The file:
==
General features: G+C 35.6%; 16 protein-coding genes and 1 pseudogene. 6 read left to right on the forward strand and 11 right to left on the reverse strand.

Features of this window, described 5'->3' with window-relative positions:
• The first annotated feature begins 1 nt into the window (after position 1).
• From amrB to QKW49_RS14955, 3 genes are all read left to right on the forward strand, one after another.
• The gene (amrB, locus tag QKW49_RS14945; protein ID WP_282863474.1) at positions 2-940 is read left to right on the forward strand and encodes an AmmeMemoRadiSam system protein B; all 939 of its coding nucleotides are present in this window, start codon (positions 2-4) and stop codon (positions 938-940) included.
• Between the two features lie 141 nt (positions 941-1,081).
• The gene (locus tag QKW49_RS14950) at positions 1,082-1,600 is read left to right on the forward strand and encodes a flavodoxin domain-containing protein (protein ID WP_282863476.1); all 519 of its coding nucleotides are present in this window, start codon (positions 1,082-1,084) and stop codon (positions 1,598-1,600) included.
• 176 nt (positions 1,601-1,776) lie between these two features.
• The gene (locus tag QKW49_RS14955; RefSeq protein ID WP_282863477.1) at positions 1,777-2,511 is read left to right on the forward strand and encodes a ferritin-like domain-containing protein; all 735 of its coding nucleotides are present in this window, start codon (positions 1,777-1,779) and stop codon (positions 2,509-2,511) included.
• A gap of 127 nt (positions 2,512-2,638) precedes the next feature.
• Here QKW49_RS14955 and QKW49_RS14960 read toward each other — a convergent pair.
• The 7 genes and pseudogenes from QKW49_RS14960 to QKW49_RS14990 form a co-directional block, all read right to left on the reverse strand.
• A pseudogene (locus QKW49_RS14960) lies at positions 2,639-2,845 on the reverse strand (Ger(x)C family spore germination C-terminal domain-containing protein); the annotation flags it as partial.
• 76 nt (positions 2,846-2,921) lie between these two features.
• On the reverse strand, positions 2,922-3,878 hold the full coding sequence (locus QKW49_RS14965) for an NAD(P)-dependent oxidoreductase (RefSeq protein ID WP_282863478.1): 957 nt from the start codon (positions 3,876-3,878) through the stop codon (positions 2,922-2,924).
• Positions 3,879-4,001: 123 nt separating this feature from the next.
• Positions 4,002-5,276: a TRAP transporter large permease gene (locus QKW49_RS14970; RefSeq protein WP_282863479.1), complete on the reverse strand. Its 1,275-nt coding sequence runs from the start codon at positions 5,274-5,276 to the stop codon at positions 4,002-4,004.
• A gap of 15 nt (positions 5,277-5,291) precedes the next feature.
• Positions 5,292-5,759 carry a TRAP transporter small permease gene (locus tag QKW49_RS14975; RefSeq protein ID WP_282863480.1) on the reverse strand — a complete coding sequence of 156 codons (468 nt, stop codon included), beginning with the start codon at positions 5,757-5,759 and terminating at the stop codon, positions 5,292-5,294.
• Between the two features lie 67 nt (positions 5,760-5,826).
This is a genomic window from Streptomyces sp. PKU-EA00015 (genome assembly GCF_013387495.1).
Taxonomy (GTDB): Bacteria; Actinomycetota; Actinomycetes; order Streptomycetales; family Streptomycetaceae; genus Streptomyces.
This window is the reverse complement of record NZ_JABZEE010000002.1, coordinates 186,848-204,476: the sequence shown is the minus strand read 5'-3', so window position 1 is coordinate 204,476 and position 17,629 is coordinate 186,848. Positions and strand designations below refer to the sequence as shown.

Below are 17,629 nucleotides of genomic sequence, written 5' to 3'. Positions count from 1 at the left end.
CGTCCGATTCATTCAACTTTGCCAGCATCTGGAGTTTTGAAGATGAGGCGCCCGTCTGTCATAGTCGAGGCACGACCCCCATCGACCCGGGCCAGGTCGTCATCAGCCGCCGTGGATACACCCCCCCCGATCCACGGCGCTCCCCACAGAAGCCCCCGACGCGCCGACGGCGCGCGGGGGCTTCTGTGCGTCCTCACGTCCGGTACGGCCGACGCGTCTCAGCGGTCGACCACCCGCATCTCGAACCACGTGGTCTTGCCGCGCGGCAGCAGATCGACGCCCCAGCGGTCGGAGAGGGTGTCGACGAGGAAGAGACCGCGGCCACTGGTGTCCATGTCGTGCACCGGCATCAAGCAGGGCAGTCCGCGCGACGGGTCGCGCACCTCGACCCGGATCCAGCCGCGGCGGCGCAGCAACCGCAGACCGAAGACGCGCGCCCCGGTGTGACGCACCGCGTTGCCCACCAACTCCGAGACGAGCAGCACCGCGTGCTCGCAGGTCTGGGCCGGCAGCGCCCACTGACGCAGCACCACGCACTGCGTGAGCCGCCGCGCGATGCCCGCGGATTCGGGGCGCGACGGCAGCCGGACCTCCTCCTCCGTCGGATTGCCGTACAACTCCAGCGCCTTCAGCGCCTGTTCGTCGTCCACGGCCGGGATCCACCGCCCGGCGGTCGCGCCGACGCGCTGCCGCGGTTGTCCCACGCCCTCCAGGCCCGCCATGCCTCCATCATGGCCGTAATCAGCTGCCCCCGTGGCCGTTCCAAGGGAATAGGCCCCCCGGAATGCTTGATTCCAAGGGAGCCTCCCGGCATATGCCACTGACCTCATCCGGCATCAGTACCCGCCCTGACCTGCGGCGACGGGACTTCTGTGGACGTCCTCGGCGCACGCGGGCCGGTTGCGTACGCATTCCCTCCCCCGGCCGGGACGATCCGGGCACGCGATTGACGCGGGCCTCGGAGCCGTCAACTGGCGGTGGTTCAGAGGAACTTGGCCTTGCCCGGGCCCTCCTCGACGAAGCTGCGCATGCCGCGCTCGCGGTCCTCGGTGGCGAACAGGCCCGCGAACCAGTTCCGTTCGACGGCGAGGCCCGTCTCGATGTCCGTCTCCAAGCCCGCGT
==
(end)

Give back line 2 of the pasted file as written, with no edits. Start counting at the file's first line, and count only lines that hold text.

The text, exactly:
Features of this window, described 5'->3' with window-relative positions: